What I didn't do with my self-publishing venture was contact a literary agent and ask her if I could use her e-publishing services. My motivation with this was that I wanted complete control and I didn't see the need to pay a fee...or to have an agent take 15% off the back end of my self-published books. It would have been much easier for me to submit my books to a literary agent with e-publishing services. I wouldn't have had to deal with all the business issues, I wouldn't have had to worry about formatting, and I wouldn't have had to hire a copy editor or cover artist. In other words, from what I've gathered, literary agents who offer e-publishing services do all these things for their clients/authors.

But the tricky thing is that not all work the same way. One fairly young literary agent offers e-publishing services in two packages. One package includes everything, from editorial to distribution and the other package just offers distribution. I can't single anyone out because it seems they are all doing it differently (and very quietly for some reason)...but my point here again is are these authors actually self-publishing if they are going through an experienced literary agent who is offering e-publishing services that do basically everything an e-publisher would do?

There are few interesting situations that confuse me about all this a little. Last night I was checking out a few books by published authors who recently claim they self-published .99 e-books. I went to Kobo to see who they listed as the publisher, and then I went to Amazon to see who they listed as the publisher. On Kobo they listed a literary agent who offers e-publishing services and on Amazon the author listed her own name as the publisher. So who is actually the publisher...or self-publisher? You see where I'm going with this.

Interesting. And it's a detail I wouldn't have overlooked when putting up the product description. In this case, it's a huge mistake (and dumb) to overlook that kind of continuity. I want to know who the publisher is, and if I see two different publishers for the same book on different web sites I'm going to question this.

In my case, you can go from Amazon to iTunes to Smashwords and you'll see Ryan Field Press listed as the publisher with my self-published books. I did it the hard way and I have the proverbial scars to prove it. I'm still dealing with issues regarding Kobo and a few other web sites. But with the three novels I released this past spring I consider myself a self-published author. I wrote the book, hired a copy editor, hired a cover artist, and then I pushed the buttons to self-publish those books. My partner, Tony, did a lot of the technical work, but we worked as a team and he's just as much Ryan Field Press as I am.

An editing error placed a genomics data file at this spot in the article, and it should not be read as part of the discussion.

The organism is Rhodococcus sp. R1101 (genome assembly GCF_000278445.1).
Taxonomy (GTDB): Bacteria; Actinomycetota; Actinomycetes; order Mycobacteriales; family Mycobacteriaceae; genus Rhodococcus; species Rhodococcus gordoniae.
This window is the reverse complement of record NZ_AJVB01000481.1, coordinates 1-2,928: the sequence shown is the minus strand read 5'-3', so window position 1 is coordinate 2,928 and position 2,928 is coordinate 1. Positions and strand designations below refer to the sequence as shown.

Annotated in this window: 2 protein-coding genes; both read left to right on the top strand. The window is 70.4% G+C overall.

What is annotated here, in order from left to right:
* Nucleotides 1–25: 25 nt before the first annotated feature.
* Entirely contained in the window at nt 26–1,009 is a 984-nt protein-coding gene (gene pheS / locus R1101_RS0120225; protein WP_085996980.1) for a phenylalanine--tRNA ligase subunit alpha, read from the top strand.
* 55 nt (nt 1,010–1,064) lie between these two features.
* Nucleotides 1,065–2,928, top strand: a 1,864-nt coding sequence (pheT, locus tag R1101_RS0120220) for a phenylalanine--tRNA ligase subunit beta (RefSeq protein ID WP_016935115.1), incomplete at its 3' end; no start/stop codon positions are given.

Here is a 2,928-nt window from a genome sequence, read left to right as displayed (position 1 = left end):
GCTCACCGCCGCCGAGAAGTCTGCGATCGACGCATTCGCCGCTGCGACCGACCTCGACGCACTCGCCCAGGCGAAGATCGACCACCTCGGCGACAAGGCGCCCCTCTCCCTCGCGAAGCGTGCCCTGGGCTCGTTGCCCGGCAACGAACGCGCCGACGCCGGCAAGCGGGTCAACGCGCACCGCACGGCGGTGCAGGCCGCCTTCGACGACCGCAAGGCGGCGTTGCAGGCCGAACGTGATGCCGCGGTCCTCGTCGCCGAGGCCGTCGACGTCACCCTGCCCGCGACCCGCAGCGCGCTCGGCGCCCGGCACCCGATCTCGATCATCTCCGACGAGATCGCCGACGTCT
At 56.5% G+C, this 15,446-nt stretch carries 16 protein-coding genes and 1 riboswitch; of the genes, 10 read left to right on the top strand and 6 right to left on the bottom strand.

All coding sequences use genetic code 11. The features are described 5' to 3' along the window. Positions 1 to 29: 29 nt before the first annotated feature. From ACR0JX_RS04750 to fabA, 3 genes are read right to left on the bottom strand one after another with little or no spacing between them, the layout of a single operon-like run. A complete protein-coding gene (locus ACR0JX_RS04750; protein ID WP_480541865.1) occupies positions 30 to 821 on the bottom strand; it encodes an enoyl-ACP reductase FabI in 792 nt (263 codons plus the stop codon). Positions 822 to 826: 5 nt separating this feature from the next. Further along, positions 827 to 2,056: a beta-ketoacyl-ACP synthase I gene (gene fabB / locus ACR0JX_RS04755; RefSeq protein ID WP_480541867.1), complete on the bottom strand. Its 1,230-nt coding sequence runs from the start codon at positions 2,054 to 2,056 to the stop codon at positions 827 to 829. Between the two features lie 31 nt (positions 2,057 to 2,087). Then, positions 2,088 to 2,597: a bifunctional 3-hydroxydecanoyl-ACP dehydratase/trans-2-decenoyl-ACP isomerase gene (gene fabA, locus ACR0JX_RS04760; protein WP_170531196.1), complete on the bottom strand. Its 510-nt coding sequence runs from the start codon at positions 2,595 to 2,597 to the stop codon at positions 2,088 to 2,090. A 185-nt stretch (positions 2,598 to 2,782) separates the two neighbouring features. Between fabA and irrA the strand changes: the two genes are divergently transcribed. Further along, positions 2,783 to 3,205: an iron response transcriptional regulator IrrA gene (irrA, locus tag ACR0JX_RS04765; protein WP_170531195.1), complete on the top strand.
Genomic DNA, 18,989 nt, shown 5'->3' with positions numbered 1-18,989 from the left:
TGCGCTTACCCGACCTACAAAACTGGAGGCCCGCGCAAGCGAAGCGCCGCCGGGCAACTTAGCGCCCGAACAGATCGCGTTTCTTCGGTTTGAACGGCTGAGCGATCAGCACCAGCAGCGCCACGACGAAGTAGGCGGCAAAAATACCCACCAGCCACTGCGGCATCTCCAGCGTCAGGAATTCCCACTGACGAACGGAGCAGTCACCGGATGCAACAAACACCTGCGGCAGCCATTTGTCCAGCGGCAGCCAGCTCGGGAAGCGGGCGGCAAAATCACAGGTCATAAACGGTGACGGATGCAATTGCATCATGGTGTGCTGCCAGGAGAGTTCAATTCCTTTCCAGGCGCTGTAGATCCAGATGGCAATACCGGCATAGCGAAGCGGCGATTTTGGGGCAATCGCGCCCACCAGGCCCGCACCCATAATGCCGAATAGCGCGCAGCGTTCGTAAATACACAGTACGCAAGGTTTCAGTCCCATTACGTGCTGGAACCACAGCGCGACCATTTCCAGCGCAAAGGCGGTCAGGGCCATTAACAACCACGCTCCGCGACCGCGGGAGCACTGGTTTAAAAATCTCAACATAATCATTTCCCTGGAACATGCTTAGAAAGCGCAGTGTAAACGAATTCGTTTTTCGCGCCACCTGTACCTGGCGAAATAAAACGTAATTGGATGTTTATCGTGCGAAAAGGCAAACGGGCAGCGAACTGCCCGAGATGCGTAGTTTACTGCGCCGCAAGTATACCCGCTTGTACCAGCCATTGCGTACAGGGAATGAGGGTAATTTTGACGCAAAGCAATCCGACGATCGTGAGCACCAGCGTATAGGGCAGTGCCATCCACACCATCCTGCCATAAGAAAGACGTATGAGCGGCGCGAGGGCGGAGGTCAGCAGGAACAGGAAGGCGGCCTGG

There are, indeed, e-publishing sevices out there that self-published authors can hire to do a lot of the technical work for them. For those who are not tech oriented but are interested in self-publishing I recommend looking into those services. From what I've seen the author pays a flat fee and that's it. These e-publishing services are not literary agents. You don't have to be their client or query them to use their e-publishing services. All you have to do is hire them as a service. In this case, you're still a self-published author and from what I gather your name/press will be listed as the publisher.

But I'm not sure about about an author who uses her agent as an e-publishing service and then lists the e-publishing service as the publisher. I guess I'm on the fence about that as well. And that's because I self-published my books with Ryan Field Press alone and you can check that out wherever you see my books for sale. But when I see an author claim she's self-published her books and then I see the name of her literary agent's e-publishing service listed on Kobo as the publisher, I have to wonder if that's really considered self-publishing...and is the agent a literary service for e-publishing or is the agent an e-publisher?

And how fair is this to all those hard-working authors out there who have been self-publishing that hard way like I've been doing it? I have twenty years of experience in getting my fiction published with traditional publishers. This gave me a slight edge over an author with less experience. But even with my experience I found self-publishing ALONE to be difficult.

All interesting questions I can't answer in this blog post without more information. The problem is finding this information because so many are so silent about it. One literary agency who started a venture like this actually shut down her blog and moved to Alaska. I'm only joking about Alaska, but the blog went dead fast when readers started asking questions.

In any event, Ryan Field Press might venture into this happy little arena next year and join all the fun. Why not? I'm not a literary agent and there would be no conflict of interest. I'm not hiding anything, I've never been anything but honest about what I do, and I have no reason to be quiet about it. I would offer e-publishing services to a select group of authors who are interested in using my e-publishing services. But no tricks and gimmicks, I promise. If I do it, I'll post about it openly and answer any and all questions. I'm just not sure if I would be considered an e-publishing service or an e-publisher if the books were distrubuted under Ryan Field Press on Kobo.